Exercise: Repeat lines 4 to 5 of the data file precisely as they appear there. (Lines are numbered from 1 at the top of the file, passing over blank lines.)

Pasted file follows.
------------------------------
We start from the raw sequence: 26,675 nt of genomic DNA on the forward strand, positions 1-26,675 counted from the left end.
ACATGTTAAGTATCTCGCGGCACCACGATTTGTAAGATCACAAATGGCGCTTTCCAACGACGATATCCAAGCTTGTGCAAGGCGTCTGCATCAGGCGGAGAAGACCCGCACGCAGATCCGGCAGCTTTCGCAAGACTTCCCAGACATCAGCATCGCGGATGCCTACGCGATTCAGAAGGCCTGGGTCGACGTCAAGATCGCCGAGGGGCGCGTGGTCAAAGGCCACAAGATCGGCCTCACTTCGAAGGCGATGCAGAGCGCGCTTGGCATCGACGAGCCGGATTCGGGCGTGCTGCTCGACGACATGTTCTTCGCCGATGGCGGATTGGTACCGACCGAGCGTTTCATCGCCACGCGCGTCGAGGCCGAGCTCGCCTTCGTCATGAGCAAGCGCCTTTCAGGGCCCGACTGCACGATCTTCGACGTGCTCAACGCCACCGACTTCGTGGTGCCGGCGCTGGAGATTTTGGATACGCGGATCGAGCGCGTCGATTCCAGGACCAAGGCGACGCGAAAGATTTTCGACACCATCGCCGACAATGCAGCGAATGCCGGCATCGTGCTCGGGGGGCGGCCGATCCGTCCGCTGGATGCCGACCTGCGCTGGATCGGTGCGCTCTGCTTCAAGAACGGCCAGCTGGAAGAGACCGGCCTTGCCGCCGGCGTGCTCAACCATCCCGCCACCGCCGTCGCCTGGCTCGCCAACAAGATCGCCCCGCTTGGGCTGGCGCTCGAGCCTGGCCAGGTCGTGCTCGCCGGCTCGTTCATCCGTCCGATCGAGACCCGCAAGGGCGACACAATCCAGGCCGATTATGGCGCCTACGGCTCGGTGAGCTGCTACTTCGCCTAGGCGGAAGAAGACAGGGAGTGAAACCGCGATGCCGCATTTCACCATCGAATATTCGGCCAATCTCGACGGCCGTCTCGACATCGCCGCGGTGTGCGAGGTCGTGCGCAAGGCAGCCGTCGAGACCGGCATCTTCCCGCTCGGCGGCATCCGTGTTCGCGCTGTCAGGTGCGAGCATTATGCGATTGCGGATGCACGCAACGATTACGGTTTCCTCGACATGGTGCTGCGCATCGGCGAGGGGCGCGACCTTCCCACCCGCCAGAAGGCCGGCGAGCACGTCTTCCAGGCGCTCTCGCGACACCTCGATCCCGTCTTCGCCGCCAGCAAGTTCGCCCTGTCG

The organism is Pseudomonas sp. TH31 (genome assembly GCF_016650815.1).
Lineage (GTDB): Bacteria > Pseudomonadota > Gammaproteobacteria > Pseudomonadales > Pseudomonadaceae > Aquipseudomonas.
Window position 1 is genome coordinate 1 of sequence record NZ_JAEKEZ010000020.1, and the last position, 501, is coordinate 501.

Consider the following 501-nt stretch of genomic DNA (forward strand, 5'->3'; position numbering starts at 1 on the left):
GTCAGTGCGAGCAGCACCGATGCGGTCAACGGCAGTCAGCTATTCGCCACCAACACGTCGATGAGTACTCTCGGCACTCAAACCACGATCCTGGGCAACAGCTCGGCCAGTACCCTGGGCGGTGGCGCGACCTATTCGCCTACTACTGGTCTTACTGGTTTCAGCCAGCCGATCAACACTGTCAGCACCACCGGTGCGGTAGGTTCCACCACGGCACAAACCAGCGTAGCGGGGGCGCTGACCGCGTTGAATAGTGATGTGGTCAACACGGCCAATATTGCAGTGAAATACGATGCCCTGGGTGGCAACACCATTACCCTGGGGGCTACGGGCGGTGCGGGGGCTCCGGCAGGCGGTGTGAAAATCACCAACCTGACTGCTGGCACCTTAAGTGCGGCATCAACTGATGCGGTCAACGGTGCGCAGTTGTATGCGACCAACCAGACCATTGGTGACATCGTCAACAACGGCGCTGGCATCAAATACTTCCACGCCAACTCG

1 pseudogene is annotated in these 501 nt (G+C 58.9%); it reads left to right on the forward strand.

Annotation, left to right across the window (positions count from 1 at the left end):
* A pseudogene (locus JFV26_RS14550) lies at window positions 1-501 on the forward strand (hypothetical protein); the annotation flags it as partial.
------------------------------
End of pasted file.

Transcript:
Lineage (GTDB): Bacteria > Pseudomonadota > Gammaproteobacteria > Pseudomonadales > Pseudomonadaceae > Aquipseudomonas.
Window position 1 is genome coordinate 1 of sequence record NZ_JAEKEZ010000020.1, and the last position, 501, is coordinate 501.